The Al-Ingaz regime promised ‘Economic Salvation’ – the rescue of Sudan’s economy through a ‘hydro-agricultural mission’ with massive investment in water infrastructure and irrigated agriculture. The Nile River was seen as Sudan’s lifeline and its most important political artery.

Verhoeven describes the vast Merowe Dam as the ‘jewel in the crown’ of the hydro-agricultural mission. His analysis shows how the Al-Ingaz Revolution’s use of water and agriculture to consolidate power is linked to twenty-first-century globalisation, Islamist ideology, and intensifying geopolitics of the Nile.

Harry Verhoeven is Assistant Professor of Government at the School of Foreign Service (Qatar), Georgetown University. He is an Associate Member of the Department of Politics and International Relations at the University of Oxford and the Convenor of the Oxford University China-Africa Network (OUCAN).

Corporate investment in water: a fix for the California drought?

Dr Alex Money, Research Fellow at the Smith School of Enterprise and the Environment, explains the lack of appeal of water for investors, in a feature ‘California Drought: Finding a Fix’ on BBC World Service Business Daily.

california-drought-bbc

California is amidst a historic fourth year of drought. In April their Governor Jerry Brown ordered the state’s first ever mandatory water restrictions, directing cities and communities to reduce water usage by 25%.

Aired on Thursday 28 May 2015, the BBC World Service reports on how citizens and the government are coping with the drought, featuring an interview with the state’s Governor Jerry Brown and comment from Oxford University’s Dr Alex Money.

The programme asks: what is the role of business in tackling the water shortage problem? Why isn’t Silcon Valley – California’s global hub for high-tech innovation and development – leaping to find fixes to the Californian drought?

Dr Money explains that return on investments in water infrastructure is made through water fees paid by companies and individuals at the point of use. The problem is that the infrastructure required to deliver water is typically expensive. High upfront capital expenditure is coupled with a return over a long period of time, making water a risky investment.

While clever technologies such as desalination and membranes for water purification exist, investment is lagging because of the risk-return problem, according to Dr Money.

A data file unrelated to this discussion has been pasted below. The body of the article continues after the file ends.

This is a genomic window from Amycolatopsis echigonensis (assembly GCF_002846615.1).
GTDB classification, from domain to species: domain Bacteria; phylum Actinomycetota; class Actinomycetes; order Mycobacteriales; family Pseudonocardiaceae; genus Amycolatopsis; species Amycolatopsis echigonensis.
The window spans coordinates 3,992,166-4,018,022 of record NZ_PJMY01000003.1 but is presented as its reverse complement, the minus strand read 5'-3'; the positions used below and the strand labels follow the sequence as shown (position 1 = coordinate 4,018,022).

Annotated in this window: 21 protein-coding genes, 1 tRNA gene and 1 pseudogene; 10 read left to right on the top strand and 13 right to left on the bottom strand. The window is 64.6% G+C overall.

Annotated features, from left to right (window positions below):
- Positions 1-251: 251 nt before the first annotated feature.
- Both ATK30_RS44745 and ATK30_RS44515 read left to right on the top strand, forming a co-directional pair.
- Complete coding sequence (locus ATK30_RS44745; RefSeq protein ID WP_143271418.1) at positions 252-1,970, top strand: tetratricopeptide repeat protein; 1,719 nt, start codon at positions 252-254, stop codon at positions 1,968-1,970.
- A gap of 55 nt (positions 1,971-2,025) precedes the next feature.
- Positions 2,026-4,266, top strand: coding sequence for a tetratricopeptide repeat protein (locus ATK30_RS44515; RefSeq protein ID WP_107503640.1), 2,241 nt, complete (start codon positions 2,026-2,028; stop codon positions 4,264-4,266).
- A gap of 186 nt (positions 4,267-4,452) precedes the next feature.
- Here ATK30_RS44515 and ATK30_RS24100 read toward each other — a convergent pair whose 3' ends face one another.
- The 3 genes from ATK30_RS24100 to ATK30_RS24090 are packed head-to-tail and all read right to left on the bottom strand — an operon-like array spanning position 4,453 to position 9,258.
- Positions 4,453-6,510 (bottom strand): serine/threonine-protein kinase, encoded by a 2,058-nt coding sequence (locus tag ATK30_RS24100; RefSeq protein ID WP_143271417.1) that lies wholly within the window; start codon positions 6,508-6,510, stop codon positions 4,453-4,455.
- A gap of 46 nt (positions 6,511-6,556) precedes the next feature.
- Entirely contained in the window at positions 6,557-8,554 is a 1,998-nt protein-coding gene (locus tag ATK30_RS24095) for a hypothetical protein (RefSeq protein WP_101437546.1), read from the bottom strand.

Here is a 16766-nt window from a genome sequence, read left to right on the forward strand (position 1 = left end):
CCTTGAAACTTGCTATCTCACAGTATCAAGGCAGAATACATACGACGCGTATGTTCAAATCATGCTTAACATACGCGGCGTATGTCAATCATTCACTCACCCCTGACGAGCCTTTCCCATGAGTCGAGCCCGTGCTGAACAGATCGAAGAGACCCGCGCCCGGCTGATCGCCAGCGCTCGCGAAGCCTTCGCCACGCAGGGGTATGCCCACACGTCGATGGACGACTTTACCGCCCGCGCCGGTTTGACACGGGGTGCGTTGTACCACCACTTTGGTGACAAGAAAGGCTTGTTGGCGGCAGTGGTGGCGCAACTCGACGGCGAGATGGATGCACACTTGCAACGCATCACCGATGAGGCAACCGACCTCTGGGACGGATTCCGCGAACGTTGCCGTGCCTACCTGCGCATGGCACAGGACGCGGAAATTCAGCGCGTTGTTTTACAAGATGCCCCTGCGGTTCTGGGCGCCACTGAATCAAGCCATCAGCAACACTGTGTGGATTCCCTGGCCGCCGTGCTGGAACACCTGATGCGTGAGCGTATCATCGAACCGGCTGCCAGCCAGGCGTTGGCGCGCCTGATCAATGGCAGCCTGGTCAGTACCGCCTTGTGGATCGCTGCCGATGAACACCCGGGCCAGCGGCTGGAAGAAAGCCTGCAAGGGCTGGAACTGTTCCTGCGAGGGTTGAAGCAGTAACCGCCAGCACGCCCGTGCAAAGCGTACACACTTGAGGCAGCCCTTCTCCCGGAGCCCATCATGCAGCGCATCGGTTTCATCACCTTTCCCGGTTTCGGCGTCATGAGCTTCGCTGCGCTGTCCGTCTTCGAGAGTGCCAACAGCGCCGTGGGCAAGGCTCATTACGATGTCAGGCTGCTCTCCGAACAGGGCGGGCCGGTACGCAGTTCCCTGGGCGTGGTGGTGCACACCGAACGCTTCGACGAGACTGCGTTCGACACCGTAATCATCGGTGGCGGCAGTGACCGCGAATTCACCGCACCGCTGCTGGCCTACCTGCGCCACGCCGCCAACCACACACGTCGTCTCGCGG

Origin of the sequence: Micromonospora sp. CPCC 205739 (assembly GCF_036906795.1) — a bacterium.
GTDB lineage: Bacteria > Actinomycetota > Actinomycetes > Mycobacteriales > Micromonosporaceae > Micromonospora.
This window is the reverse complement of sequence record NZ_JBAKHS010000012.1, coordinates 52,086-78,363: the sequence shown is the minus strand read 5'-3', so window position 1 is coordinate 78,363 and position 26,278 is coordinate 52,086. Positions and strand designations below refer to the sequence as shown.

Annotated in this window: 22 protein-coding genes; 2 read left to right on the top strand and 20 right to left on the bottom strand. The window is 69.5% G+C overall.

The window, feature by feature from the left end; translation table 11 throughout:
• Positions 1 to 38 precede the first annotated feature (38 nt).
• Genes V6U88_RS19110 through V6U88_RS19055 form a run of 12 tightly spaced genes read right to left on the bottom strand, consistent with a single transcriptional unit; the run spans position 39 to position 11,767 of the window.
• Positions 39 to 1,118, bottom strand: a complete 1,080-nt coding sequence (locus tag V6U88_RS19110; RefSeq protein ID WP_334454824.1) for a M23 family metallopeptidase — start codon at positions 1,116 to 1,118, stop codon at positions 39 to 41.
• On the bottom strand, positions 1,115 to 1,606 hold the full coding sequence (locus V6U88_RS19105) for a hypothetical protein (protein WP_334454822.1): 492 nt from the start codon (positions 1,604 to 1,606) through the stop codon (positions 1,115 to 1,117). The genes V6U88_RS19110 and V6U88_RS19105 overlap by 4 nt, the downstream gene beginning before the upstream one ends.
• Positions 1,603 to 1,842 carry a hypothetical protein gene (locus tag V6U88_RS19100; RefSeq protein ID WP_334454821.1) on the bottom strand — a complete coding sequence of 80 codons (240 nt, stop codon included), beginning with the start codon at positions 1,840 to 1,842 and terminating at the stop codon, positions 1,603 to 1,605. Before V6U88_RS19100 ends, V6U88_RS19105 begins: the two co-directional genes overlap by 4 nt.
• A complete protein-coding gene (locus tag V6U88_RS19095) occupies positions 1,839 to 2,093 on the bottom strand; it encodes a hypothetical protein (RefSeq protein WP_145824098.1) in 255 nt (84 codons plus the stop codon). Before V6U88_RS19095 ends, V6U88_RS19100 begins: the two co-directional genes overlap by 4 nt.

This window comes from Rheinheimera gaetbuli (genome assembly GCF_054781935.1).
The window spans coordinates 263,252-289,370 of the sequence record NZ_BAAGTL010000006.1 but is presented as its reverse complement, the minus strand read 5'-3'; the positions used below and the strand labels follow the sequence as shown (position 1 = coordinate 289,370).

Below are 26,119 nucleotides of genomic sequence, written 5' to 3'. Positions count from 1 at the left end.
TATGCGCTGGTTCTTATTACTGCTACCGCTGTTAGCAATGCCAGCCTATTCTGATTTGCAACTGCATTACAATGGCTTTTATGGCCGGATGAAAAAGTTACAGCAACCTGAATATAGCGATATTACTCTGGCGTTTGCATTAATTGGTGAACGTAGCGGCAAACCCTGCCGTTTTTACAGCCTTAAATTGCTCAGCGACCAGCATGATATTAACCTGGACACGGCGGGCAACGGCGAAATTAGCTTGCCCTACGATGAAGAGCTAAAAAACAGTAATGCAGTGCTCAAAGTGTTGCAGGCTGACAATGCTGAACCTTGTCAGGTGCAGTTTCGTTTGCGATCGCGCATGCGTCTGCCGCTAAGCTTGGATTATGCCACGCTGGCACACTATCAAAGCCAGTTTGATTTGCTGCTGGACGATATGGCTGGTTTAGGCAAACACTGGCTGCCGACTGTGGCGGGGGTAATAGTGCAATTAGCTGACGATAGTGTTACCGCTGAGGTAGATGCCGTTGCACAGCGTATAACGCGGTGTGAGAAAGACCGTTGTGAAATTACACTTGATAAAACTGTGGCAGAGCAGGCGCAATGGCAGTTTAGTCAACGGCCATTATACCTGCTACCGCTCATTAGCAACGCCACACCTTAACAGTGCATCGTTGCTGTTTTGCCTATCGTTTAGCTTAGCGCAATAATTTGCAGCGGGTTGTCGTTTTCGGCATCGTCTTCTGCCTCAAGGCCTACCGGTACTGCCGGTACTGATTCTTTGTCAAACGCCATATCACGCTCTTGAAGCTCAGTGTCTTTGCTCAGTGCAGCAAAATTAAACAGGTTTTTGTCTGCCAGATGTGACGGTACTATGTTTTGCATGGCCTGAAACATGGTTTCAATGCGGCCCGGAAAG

Asked whether California could learn from Israel’s example where 80% of municipal wastewater is reused for irrigation, he says: “In Israel’s case it reflects quite a long-sighted view that water is a scarce resource. They’ve made some important investments in terms of reclaiming, recycling and reusing water. I think the problem is, in many other places water hasn’t been regarded with the same level of scarcity or value as it has been in Israel.”

Listen on BBC iPlayer (17 minute total, Alex Money from 12:40)

 

New EU project on coastal hazards and an Oxford ‘Think-Shop’

Professor Edmund Penning-Rowsell, Distinguished Research Associate at the School of Geography and the Environment, is managing a new research and knowledge transfer project to better protect society from coastal hazards.

coastal-hazards

The EcosHaz project will develop a framework to assess the costs and benefits of prevention and response to coastal hazards such as flooding, shoreline erosion, storm surges, sea level rise and oil spill accidents.

Until now, investment decisions in Europe in this field have been based more on local or regional political agendas than logical risk assessments.

Professor Penning-Rowsell, also Pro Vice-Chancellor for Research at Middlesex University said: “Coastal hazards are a major concern for authorities and populations as they can have severe impacts on the economy as well as the health and safety of people. The project will provide state of the art guidance on assessing the costs and benefits of risk prevention measures, compared to the costs for response and rehabilitation. This will enable decision-makers to make sensible choices based on sound evidence.”

The project team will train up personnel in coastal authorities and their consultants or advisers, so that they can adopt economic assessment tools in their work and reduce the damage caused by coastal hazards.

Partners within the consortium are: Sigma Consultants, Greece; the University Pablo de Olavide, Seville, Spain; the Flood Hazard Research Centre, Middlesex University, UK; the Maritime Institute in Gdansk, Poland; the Department of Economic Theory at University of Santiago de Compostela, Spain; and the Università degli Studi di Catania, Italy.

A ‘Think-Shop’ (the antidote to the proverbial “Workshop”) will be held in Oxford on 7 October 2015, to brainstorm coastal protection and conservation issues. Those interested should contact Edmund Penning-Rowsell at Edmund@penningrowsell.com.

Visit the EcosHaz project website

Ecoshaz

eac logo

Project co-funded by the EU Humanitarian Aid and Civil Protection.
The sole responsibility of this communication lies with the author.
The Commission is not responsible for any use that may be made of the information therein.